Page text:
Exploring the Universe with “Eye of Heaven”
Humans have fantasized about extraterrestrial life since ancient times.
On September 25, 2016, in a karst valley in Qiannan Buyei and Miao Autonomous Prefecture in southwestern China’s Guizhou Province, the Five-hundred-meter Aperture Spherical Telescope (FAST) was officially launched to explore the secrets of outer space.
Ordinary astronomical telescopes are optical, which means they can only gather and focus visible light from other astronomical objects. However, many radio waves from astronomical radio sources are not visible to the human eye, but can be detected otherwise. The primary observational instrument of radio astronomy, a radio telescope is a specialized antenna and radio receiver used to capture radio waves.
Dubbed the “Eye of Heaven” in China, the nearly 1.2-billionyuan (about US$180 million) FAST project took 22 years from preparatory research to completion, after it was proposed by Chinese astronomers in 1994. Constructed by the National Astronomical Observatories of China under the Chinese Academy of Sciences, the telescope’s main structure is as large as 30 football fields. FAST is the world’s largest and most sensitive radio telescope, and China holds the intellectual property rights to it.
FAST has reason to be proud. Upon completion, the telescope’s comprehensive properties dwarfed Puerto Rico’s Arecibo Observatory exponentially. It is 10 times more sensitive than the steerable 100-meter telescope near Bonn, Germany. Theoretically speaking, FAST can sense electromagnetic signals from 13.7 billion light years away, a distance close to the edge of the visible universe.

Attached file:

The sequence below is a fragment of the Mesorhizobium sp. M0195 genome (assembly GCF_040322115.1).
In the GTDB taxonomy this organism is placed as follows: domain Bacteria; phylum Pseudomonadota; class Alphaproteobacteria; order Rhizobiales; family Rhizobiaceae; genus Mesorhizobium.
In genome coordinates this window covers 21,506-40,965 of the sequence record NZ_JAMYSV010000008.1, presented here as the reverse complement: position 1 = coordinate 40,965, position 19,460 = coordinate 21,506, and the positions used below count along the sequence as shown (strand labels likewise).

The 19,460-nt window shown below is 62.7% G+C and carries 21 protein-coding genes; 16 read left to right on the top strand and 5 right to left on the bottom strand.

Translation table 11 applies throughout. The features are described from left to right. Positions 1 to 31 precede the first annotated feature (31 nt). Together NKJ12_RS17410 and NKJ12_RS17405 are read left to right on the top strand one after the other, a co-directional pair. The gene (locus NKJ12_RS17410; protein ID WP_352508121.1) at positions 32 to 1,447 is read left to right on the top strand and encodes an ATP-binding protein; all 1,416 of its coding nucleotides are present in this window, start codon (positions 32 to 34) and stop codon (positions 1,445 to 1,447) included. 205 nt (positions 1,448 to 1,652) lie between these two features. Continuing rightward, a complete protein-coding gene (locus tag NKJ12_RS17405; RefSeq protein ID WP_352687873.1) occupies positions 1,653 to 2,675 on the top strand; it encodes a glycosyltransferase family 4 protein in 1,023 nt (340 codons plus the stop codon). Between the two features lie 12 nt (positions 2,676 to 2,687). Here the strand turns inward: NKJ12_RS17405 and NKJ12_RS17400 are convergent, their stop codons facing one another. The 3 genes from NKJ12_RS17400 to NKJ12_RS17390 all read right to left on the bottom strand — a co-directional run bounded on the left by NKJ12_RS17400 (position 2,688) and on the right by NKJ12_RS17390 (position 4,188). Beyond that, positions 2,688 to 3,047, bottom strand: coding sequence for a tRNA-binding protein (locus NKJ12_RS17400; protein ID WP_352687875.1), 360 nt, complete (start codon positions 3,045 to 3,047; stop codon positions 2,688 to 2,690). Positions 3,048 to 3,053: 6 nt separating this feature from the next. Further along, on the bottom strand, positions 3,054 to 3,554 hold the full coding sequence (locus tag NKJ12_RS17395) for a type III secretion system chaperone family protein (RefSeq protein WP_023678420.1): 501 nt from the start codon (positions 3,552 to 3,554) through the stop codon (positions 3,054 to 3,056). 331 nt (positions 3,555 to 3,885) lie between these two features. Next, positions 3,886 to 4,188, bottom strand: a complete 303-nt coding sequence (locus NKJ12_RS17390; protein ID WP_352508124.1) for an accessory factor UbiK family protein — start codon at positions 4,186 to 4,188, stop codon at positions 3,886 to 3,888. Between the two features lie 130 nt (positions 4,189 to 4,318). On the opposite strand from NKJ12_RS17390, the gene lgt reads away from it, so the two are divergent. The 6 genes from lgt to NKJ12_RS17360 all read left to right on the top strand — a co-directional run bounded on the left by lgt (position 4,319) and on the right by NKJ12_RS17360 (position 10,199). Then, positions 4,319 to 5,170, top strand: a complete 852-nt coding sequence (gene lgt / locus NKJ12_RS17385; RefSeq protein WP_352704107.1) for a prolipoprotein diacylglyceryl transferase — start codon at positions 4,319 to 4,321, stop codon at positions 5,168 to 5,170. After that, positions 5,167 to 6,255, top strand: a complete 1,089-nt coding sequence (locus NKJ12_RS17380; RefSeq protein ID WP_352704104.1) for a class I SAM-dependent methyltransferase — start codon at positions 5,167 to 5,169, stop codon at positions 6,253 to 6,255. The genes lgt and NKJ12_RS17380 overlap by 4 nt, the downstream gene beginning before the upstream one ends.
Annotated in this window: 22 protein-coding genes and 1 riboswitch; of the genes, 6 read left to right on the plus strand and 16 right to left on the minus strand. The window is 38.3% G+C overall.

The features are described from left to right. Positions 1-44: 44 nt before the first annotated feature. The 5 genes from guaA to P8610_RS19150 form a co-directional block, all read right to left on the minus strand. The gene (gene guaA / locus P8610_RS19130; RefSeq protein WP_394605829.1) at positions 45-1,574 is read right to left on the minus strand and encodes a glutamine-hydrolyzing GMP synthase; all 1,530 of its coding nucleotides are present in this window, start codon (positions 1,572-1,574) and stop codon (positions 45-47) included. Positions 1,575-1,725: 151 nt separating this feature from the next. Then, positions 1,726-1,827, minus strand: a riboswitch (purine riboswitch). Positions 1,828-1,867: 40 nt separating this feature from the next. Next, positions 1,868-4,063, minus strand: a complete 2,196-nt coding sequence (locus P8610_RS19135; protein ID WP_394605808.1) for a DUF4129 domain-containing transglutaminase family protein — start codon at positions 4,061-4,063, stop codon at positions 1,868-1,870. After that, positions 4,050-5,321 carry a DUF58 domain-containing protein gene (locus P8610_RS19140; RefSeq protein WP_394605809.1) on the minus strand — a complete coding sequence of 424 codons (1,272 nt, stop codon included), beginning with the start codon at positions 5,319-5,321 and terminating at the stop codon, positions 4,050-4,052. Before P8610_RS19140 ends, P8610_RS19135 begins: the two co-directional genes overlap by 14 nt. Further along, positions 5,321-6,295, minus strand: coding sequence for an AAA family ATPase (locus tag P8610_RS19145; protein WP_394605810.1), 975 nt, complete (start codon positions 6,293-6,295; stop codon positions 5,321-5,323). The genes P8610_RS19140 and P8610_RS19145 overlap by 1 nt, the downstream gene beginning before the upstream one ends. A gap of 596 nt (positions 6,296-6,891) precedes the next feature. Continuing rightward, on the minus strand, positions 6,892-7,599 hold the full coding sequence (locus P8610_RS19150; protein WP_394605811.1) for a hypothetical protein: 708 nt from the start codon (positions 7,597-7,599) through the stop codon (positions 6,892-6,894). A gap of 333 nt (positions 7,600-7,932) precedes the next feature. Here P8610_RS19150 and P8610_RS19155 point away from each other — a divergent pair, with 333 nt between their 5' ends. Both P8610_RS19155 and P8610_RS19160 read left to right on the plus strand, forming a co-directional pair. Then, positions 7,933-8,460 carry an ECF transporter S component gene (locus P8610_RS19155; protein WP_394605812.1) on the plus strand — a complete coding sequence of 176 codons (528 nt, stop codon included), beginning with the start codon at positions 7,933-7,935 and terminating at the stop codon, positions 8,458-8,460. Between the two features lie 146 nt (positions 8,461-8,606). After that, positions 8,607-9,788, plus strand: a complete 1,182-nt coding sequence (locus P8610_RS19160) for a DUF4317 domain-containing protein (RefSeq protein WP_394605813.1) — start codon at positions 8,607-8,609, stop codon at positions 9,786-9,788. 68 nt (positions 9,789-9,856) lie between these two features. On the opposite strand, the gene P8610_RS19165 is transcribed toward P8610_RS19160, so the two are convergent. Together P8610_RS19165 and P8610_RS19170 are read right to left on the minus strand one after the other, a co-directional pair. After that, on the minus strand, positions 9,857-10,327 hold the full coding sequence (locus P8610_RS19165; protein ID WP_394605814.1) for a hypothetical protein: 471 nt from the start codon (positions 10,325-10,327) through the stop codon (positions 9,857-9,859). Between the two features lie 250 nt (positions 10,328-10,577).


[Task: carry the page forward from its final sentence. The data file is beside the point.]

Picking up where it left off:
FAST also shoulders major scientific research missions. Its super sensitivity and detection ability of pulsars’ gravitational waves are conducive to space exploration, researching the origins of the universe and searching for signs of intelligent life. FAST’S major functions include seeking and researching pulsars and searching for alien life.
Father of FAST
Many industry insiders believe that FAST would not exist without Nan Rendong.
Nan Rendong, chief scientist of the FAST project and a researcher with the National Astronomical Observatories of China, considers FAST his baby as well. From early preparations to completion, Nan was involved for all 22 years.
In April 1994, site surveying for the FAST project started. At that time, Nan and his colleagues began more than a decade of preparatory research. To find the most suitable place in the mountains of Guizhou to construct and install a 500-meter aperture spherical telescope, Nan visited more than 100 funnel-shaped naturally formed pits from 1994 to 2005. In those days, this was a monumental task because of poor road conditions. They returned to town at night and set out again the next day. Back then, many people in the mountainous areas knew Nan.
After the preliminary field investigation, many members of the team returned to their old jobs, but Nan continued traveling around China. To seek technological cooperation, he took a train from Harbin Institute of Technology in northeastern China to Tongji University in eastern China, and then to Xidian University in northwestern China. He also attended many international conferences and talked to everyone he met there about the FAST project. “I began to be very nice to everyone, hoping to get more global support for the project,” grins Nan.
FAST is now exploring the secrets of the universe. According to CNN reports, the massive engineering and scientific project is considered a major step in humanity’s quest to determine whether we are alone in the universe. The device has the potential to change our understanding of the universe and ideas about life on other planets.